Government caps planned rail fare rise

 
Marion Dakers
COMMUTERS will be hit by smaller than expected fare rises in January, after the Department for Transport yesterday lowered the planned price hikes to an average of 4.2 per cent.

The DfT cut the planned increases to one per cent above the retail price index (RPI) rate of inflation for the next two years, down from the previously announced three per cent.

Some passengers will be spared hikes of as much as £200 over the next two years, the department said, though the fare system means ticket prices on individual routes could still rise by up to 9.2 per cent. The move covers national rail services as well as London bus and Tube tickets.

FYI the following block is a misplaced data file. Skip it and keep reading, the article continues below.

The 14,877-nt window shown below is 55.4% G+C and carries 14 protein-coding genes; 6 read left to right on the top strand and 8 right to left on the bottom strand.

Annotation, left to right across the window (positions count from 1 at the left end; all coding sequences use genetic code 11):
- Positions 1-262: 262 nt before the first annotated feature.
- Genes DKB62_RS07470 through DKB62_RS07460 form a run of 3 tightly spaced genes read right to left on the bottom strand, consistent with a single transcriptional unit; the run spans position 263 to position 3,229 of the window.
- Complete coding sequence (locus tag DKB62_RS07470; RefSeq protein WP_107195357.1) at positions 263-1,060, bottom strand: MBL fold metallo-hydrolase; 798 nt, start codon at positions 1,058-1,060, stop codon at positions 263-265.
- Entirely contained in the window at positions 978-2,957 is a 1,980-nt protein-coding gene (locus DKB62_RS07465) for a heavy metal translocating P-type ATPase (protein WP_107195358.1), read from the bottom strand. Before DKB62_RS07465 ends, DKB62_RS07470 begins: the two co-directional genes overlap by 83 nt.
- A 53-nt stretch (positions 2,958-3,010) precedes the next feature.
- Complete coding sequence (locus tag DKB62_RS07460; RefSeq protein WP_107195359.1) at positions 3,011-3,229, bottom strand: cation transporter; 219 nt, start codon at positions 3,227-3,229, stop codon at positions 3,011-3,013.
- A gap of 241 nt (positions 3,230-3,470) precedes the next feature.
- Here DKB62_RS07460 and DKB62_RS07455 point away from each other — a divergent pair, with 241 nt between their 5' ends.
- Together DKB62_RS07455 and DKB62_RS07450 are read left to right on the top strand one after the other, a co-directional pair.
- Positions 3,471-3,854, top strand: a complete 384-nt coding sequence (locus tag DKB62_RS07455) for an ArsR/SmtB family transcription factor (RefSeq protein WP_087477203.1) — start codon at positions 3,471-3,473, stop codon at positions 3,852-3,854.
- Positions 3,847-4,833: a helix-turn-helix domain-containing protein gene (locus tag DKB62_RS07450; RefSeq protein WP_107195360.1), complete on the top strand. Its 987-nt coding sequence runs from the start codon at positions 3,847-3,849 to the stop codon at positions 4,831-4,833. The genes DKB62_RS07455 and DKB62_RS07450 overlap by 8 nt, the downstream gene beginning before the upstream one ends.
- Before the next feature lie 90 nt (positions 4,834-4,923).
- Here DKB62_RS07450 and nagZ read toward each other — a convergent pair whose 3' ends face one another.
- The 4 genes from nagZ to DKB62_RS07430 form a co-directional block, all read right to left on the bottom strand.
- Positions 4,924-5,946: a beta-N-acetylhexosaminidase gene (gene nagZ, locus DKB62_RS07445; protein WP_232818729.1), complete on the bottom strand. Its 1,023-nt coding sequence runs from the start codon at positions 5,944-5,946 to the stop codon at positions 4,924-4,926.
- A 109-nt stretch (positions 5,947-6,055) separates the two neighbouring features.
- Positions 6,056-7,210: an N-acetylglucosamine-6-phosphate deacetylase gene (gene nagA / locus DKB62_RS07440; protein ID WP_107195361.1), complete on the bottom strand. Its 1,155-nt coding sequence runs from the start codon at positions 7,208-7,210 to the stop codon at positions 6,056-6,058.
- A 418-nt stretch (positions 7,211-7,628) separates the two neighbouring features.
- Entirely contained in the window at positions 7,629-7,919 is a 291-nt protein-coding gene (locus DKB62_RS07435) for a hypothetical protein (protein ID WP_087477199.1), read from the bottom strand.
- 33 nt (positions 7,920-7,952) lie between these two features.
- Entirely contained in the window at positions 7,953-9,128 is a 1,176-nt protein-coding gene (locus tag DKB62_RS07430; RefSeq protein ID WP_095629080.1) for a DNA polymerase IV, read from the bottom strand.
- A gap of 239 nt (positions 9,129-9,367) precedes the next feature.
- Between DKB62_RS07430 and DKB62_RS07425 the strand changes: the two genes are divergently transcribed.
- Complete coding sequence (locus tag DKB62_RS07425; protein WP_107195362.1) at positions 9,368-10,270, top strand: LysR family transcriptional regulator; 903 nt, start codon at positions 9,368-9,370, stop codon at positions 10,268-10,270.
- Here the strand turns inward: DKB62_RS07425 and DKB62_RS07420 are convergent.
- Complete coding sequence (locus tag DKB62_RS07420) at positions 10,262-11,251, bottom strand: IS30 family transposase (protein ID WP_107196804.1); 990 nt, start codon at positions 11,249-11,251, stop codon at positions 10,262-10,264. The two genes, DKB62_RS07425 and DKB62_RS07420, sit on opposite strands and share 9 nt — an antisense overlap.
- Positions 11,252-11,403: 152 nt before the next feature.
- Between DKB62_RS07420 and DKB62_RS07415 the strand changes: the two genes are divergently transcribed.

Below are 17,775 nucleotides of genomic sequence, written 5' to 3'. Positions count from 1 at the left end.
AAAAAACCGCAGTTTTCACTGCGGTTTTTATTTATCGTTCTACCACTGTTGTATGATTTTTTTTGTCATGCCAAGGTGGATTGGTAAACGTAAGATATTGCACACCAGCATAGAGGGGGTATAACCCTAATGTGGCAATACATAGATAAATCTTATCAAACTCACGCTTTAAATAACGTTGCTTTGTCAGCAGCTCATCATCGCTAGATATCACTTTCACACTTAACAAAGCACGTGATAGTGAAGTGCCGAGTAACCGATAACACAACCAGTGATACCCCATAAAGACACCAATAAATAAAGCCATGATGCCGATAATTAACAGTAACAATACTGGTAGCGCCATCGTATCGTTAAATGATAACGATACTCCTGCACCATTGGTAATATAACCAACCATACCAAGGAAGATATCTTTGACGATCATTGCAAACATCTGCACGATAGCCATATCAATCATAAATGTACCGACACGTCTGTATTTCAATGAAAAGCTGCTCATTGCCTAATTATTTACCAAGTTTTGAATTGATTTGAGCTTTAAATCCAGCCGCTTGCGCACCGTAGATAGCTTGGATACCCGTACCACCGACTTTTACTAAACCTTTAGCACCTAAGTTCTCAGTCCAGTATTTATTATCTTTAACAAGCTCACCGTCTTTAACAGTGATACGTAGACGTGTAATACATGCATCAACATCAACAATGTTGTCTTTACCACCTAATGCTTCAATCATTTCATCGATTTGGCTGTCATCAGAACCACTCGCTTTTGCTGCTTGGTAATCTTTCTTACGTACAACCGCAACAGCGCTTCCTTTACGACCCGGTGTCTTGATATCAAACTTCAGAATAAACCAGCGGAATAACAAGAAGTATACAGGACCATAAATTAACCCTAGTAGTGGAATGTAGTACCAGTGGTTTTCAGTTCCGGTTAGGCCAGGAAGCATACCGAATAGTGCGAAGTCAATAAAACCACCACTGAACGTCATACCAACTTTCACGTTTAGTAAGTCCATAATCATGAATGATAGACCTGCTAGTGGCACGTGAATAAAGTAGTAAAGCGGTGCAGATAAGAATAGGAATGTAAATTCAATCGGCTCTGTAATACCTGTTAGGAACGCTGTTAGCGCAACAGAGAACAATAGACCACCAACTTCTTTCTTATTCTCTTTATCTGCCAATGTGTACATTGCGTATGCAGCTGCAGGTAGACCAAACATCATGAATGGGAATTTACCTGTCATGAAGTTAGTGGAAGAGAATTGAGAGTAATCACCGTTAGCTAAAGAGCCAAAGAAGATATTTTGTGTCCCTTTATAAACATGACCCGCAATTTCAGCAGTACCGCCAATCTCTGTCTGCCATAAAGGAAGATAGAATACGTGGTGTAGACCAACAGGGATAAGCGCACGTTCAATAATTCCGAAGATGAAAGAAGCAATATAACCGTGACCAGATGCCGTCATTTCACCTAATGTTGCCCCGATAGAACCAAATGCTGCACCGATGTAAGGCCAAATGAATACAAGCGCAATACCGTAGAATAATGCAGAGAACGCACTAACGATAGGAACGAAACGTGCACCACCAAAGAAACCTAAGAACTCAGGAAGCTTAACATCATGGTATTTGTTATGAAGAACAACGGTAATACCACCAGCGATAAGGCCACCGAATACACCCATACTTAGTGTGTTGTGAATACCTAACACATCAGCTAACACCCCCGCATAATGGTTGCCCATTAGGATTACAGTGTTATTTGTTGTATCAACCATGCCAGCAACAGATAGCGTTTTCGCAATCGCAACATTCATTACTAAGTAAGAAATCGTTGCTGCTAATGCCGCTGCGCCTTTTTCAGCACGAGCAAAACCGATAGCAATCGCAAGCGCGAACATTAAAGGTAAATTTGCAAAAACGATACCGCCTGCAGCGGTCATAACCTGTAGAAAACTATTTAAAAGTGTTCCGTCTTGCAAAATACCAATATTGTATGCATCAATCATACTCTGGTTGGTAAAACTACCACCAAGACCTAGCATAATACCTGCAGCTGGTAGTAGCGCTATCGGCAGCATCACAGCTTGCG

A DfT spokesman said the change comes at a cost of approximately £300m for the current parliament, which will be paid for using “headroom in other parts of the department budget”. It will not affect plans for investment in the rail network, he added.

The DfT is expected to reduce its budget by 15 per cent in real terms during the five years to 2015, under the coalition’s spending review.

Plans to raise the fare hike limit to RPI plus three per cent had already been delayed once, after chancellor George Osborne backtracked in last year’s Autumn Statement.

Rail companies, which are bound by the DfT’s pronouncements on price rise caps, welcomed the change as “a positive move for passengers”.

Transport commentator Christian Wolmar told City A.M.:“They wanted to announce some good news during the conference, and this is quite a clear one to pick. It’s not going to cost a vast amount in terms of the department’s overall budget and it’s politically savvy.”